The Redemptive Power of Release #C4TK

This past Sunday we wrapped up our first Code for the Kingdom hackathon (#c4tk) in San Francisco, in partnership with Carpenters and Menlo Park Presbyterian Church.  The event was a phenomenal success, bringing together dozens of developers, designers, entrepreneurs, pastors, and Kingdom investors to serve up real world challenges and allow talented and passionate technologists from across the country to form teams and develop solutions.  In the coming days we will give a more full report of some of the new technology that came out of the weekend.  For now I want to focus on a more personal story.

One of the phrases heard often leading up to, as well as during this weekend’s event went something like this: “I can’t believe the Church would be interested in doing something like this.”  For many Christian technologists, the path for connecting their talents and passions to something of eternal significance seldom runs through the local church.  Instead, they are left to try and launch out on their own or are forced to use their gifts only for marketplace purposes.  That shouldn’t be.

We want to change all that.  Why?

In order for the church to be successful in a digitally-centered world, its leaders must actively seek ways to leverage the untapped potential in their pews and outside their walls.  Leaders need to think beyond website management and sermon slides, allowing those with this critical skill set to be released in an environment of freedom and support.  We saw amazing things develop in just under 48 hours with limited resources, minimal planning, and very little sleep.  Imagine what could be done with plentiful resources, weeks of planning, and, well, at least a little more sleep.  Furthermore, God has gifted these men and women for the same reason He gave gifts of pastoral care, leadership, prayer and discernment: so that Christ’s body might be built up and matured as each does their part.  The gifts of Kingdom-minded technologists are needed by the Body!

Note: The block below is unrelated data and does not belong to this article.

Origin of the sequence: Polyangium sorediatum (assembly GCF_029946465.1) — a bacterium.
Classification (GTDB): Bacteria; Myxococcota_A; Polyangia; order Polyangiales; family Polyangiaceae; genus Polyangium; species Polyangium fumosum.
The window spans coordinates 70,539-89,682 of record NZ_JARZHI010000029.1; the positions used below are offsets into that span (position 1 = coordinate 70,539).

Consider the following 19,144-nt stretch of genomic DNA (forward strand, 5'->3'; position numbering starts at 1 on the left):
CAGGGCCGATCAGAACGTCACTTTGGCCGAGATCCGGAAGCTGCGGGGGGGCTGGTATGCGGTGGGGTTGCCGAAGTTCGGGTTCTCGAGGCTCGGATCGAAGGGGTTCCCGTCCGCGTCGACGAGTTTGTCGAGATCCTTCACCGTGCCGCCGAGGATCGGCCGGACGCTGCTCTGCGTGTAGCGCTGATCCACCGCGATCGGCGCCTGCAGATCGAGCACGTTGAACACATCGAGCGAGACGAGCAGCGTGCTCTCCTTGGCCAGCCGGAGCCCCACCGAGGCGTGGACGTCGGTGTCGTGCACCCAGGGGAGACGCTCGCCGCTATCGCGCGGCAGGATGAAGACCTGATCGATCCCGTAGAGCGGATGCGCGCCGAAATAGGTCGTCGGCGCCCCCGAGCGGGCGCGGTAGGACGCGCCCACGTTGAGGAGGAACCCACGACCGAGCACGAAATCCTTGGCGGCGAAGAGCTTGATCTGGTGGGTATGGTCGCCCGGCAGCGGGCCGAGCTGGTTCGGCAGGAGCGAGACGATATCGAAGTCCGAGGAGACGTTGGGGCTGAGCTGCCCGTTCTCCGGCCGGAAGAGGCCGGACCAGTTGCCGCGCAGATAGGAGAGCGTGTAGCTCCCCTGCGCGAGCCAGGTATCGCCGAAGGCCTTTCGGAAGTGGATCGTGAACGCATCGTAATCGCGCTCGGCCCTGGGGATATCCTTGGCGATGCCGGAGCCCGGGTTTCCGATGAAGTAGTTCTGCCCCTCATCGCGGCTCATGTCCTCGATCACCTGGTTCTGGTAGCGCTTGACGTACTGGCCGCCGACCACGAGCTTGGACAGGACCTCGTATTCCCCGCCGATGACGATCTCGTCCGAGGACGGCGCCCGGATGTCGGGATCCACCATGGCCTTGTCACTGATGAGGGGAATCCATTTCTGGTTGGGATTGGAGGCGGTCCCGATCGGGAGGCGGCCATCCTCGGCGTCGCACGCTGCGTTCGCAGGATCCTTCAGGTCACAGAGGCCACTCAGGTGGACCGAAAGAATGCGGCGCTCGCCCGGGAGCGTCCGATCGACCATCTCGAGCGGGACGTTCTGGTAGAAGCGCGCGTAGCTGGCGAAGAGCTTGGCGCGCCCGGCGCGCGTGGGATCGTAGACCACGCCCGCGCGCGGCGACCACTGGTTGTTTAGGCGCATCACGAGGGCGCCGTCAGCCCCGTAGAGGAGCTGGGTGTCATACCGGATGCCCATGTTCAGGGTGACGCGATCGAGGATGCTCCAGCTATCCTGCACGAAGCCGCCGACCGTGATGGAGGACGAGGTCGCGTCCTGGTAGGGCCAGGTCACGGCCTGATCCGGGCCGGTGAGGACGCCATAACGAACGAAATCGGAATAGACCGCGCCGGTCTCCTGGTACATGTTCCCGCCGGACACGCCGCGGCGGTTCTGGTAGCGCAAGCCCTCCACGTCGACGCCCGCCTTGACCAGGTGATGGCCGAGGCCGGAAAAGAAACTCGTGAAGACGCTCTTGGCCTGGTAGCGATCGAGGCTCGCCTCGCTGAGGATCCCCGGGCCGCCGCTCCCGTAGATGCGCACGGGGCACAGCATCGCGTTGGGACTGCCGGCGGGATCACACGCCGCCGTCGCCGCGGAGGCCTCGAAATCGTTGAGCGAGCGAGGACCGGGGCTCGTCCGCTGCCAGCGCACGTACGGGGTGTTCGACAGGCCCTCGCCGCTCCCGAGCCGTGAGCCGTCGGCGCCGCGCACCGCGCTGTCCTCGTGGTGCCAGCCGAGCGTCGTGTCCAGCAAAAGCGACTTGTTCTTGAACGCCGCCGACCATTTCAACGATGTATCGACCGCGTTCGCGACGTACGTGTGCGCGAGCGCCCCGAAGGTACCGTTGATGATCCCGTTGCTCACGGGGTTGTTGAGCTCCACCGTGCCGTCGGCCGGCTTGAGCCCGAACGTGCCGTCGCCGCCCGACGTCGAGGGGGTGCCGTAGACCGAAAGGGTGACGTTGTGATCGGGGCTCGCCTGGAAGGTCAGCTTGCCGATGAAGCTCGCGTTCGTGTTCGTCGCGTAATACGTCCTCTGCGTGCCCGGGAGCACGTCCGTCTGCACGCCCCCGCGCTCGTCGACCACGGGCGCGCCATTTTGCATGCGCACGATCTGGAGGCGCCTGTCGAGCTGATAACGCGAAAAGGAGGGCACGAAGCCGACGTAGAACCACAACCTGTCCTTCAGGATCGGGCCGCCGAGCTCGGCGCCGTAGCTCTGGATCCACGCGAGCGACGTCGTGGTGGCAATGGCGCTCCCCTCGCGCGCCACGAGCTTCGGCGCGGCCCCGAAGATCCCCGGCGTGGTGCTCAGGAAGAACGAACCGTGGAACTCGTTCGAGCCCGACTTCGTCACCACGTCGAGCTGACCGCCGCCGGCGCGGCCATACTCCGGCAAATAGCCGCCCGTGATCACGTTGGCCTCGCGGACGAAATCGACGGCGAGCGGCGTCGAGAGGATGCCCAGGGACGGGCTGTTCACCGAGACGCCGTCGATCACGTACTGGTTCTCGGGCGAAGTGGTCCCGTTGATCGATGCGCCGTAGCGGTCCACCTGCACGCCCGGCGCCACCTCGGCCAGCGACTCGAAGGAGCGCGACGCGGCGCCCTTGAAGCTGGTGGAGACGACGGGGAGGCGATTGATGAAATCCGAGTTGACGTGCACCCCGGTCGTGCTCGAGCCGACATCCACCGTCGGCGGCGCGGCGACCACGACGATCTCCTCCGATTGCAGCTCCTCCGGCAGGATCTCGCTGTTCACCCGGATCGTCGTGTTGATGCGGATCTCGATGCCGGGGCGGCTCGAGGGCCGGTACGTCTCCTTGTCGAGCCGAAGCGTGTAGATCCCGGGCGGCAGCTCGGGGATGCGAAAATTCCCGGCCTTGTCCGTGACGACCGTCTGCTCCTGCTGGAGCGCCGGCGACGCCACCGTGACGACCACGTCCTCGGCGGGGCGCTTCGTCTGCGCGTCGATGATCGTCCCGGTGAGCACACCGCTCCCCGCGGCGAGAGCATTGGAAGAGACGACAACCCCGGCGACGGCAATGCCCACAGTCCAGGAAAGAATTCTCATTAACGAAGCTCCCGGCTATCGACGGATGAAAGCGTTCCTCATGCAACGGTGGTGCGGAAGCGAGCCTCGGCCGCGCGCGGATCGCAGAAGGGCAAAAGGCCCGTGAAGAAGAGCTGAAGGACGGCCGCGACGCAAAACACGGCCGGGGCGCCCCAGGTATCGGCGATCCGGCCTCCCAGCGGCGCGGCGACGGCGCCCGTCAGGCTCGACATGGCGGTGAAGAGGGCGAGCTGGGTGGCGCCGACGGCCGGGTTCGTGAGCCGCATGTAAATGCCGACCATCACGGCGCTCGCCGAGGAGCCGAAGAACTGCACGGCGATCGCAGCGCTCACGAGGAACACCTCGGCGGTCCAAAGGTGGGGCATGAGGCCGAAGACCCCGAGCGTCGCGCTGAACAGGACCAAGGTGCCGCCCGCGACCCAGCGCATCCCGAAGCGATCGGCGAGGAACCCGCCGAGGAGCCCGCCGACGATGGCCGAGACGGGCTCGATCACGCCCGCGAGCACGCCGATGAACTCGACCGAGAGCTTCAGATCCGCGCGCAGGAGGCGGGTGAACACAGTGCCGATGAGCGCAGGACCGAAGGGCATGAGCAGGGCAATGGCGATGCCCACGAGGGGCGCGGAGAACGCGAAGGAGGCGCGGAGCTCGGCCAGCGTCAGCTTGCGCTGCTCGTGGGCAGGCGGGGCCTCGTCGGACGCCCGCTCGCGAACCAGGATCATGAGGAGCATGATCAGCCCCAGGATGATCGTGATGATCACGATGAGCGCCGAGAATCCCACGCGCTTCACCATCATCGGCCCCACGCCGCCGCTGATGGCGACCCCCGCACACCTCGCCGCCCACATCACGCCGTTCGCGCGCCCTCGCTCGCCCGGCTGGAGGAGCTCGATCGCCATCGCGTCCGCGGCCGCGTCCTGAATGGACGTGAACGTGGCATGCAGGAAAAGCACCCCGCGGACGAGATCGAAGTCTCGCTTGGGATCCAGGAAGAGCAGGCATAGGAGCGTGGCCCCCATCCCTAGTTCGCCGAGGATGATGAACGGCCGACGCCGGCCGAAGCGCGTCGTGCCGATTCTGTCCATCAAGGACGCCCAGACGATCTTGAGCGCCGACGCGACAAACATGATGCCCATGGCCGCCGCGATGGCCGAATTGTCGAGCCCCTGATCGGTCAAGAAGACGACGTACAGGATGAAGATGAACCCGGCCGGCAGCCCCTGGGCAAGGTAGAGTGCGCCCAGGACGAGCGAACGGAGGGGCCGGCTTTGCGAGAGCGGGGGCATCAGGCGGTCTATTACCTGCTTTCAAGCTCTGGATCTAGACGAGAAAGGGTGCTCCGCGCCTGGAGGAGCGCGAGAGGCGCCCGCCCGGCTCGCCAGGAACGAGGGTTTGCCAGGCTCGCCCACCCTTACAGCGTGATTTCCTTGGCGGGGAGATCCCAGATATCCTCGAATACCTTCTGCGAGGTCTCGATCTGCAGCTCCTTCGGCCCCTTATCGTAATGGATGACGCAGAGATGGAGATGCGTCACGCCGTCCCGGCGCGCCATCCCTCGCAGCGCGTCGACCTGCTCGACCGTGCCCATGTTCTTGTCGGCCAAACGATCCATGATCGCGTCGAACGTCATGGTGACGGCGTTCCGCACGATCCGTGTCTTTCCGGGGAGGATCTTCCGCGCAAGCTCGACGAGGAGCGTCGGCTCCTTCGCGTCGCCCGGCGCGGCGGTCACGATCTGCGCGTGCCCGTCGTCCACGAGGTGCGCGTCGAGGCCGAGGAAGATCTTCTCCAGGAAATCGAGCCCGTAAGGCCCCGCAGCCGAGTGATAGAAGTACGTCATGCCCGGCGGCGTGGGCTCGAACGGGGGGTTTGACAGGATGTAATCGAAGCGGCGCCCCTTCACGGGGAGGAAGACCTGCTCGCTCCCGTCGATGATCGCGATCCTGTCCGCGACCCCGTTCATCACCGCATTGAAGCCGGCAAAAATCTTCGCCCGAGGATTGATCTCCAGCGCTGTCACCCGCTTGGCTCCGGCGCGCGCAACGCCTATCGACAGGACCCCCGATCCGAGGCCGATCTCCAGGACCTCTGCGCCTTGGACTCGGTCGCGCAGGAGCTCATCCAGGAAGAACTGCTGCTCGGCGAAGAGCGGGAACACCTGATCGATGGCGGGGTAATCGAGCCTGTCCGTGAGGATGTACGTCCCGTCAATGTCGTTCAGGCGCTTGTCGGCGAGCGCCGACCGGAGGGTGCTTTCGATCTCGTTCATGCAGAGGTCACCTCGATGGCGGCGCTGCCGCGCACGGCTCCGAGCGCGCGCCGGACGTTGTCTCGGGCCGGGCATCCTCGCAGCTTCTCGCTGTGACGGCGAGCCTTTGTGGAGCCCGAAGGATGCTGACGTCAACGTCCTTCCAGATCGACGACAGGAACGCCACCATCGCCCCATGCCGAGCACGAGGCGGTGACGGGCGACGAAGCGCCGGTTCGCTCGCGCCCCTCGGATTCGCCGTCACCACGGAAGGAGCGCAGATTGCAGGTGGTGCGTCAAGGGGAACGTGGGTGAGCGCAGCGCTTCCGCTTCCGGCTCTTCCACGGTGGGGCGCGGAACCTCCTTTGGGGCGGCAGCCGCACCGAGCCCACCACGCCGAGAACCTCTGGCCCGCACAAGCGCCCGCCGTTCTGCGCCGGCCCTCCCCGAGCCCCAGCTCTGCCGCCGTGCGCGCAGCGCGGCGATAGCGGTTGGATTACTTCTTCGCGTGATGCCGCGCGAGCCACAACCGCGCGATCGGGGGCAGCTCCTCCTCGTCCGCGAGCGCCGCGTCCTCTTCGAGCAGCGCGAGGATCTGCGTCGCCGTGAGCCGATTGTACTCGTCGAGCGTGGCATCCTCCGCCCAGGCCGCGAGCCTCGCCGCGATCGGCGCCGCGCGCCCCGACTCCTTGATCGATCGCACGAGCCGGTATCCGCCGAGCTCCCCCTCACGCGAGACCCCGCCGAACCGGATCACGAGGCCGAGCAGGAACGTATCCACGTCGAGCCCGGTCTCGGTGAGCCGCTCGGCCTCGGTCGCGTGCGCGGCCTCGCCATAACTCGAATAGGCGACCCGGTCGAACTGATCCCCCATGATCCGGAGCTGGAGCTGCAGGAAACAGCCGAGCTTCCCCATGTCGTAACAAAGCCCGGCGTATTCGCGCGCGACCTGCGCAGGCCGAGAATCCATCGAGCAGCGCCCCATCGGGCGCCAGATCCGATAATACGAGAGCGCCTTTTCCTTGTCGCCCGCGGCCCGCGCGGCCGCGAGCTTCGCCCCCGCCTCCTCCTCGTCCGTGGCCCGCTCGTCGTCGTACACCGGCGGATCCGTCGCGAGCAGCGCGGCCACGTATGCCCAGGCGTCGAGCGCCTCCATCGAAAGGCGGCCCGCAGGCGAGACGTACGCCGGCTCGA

But enough of the sermon; on to the story.

It was evident from the beginning this hackathon was about more than just technology.  What transpired in a quirky concrete space in downtown San Francisco was powerful and redemptive.  Its somewhat difficult to describe.  So instead, listen to this comment shared by one of the developers:

“It was truly a memorable event.  Twelve years ago, I would have never seen myself (who was then an atheist that adamantly denied God) using computer programming to help facilitate studying and understanding God’s word.  Truly I feel so blessed that God has even redeemed this skill which I thought could only serve the purposes of men.  A sincere thanks to the organizers of the event for finally giving me a reason (and excuse) to begin making my dream and vision, and for the team members who brought in their critical skills and talents (blessed by God, of course) to make that vision come to life.”

That’s one of the reasons we’ve called this the ‘Beyond Digital Initiative’.  Technology is a tool that, in the hands of Jesus, has the power to transform lives for all eternity.  But it isn’t about the technology.  Its about the people who create the technology and those that lay on the other side of the screen.  Its about affirming the men and women who can develop the tools to reach into places and impact lives in ways we currently can’t.  If you are a church leader reading this today, begin prayerfully considering how you can discover, connect with, develop and release technologists for Kingdom good.  Consider the development of digital tools as significant a mission effort as sending teams to the inner city or to the other side of the world.  Give them a platform to place their ‘loaves and fishes’ before Christ, and watch them multiplied so that all who hunger and thirst may be filled.

Are Tech Tools Central to Your Church's Strategy?

If you are investing in technology as a key strategy to reach, develop, and deploy people for the Kingdom, I'd love to learn more.  Leave a comment or send me an email.  I look forward to connecting.